If possible, look for a solution that facilitates the gathering of feedback from end users, and lets you feed that data back into development. That ensures that you’re consistently making decisions based on actual user feedback and meeting their needs.

Variants Management

If you’re working on a complex product line with multiple product variants, variant management features will be essential. These help you become more efficient by leveraging product commonality and variability, and by letting you reuse work items. ALM tools that enable multi-stream development management and branching can seriously cut down your development costs in the long run.



Learn more:

Strategies for Efficient Product Line Engineering

Data Analytics

Housing all your development tools in one platform has one key benefit: a single-pane-of-glass insight into the entire software application lifecycle. When evaluating ALM tools, look for features like advanced queries to retrieve lifecycle data, custom and automated reports, and visual data analytics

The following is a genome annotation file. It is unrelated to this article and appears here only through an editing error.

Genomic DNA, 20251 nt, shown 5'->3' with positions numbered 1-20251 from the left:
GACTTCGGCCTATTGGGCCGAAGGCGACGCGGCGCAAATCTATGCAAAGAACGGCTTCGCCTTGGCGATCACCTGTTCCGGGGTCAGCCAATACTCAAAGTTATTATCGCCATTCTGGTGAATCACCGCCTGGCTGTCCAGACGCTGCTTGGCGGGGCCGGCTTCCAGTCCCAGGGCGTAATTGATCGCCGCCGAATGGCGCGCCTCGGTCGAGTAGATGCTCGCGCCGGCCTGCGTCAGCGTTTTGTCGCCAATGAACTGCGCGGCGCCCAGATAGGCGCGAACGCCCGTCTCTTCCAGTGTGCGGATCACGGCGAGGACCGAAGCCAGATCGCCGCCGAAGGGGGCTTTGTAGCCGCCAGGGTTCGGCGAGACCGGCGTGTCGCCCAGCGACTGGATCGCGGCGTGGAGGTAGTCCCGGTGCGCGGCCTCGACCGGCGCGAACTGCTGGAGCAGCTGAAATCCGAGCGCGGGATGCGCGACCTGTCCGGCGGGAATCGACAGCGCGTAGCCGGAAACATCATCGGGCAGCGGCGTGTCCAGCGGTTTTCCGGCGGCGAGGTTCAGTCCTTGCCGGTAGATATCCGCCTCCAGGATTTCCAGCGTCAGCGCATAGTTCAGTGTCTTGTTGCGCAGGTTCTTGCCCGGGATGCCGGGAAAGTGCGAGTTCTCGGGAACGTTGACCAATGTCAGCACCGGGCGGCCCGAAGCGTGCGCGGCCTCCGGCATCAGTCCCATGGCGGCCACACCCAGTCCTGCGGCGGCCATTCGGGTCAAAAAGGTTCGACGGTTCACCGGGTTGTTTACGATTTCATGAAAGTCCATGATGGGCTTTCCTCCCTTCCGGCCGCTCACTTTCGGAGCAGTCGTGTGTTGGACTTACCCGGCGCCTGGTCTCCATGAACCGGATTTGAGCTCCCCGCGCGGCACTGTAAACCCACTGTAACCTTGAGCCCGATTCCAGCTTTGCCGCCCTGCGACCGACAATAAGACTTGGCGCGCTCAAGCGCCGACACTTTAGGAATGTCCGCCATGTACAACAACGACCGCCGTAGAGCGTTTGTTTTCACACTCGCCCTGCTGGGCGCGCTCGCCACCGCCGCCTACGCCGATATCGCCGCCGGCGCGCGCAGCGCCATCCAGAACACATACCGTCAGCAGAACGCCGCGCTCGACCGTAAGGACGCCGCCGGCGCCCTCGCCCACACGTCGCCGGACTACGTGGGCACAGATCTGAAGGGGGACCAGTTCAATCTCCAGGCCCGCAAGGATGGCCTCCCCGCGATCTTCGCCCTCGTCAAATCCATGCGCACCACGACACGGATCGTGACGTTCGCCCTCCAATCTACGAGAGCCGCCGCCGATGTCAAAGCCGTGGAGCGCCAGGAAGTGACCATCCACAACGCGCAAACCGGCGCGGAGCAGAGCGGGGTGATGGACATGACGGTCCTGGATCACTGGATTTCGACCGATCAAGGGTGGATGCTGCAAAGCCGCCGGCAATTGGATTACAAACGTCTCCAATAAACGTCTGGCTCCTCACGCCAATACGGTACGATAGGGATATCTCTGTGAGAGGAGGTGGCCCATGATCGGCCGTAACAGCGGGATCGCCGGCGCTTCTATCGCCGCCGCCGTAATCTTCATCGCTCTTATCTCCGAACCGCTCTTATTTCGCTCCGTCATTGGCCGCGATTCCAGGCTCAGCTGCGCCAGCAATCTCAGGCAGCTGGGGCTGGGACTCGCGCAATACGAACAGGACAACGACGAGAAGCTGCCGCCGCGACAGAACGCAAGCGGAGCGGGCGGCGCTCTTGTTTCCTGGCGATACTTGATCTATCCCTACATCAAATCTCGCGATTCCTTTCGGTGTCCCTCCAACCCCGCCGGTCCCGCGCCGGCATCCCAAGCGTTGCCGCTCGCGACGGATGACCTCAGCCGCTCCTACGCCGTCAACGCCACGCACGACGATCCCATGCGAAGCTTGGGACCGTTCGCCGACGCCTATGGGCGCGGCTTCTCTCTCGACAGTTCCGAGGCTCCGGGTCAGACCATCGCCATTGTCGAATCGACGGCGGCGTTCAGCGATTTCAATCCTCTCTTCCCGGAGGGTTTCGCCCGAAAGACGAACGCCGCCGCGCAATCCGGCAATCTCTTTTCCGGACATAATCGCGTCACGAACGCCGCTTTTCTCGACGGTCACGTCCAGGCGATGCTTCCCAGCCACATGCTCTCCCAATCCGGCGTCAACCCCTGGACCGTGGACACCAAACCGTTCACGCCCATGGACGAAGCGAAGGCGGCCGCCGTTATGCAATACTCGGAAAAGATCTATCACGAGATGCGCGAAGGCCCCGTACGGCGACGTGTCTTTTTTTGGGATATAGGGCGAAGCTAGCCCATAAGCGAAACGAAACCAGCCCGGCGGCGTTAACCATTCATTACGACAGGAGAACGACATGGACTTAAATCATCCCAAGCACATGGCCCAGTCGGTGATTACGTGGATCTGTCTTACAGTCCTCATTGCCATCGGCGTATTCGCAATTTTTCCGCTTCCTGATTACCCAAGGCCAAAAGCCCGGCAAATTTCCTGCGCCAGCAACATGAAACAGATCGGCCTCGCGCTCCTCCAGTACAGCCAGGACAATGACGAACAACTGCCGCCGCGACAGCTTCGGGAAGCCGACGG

Choosing the right ALM for your needs

Once you know what you’re looking for in terms of functionality, we suggest you compile a checklist of important features. When you start evaluating an ALM platform, cross items off your list or even work out a simple grading system (e.g. 1-5 points) so that you can compare the pros and cons of available options on the market.

Related reading:

How to Select the ALM Solution that Best Suits Your Needs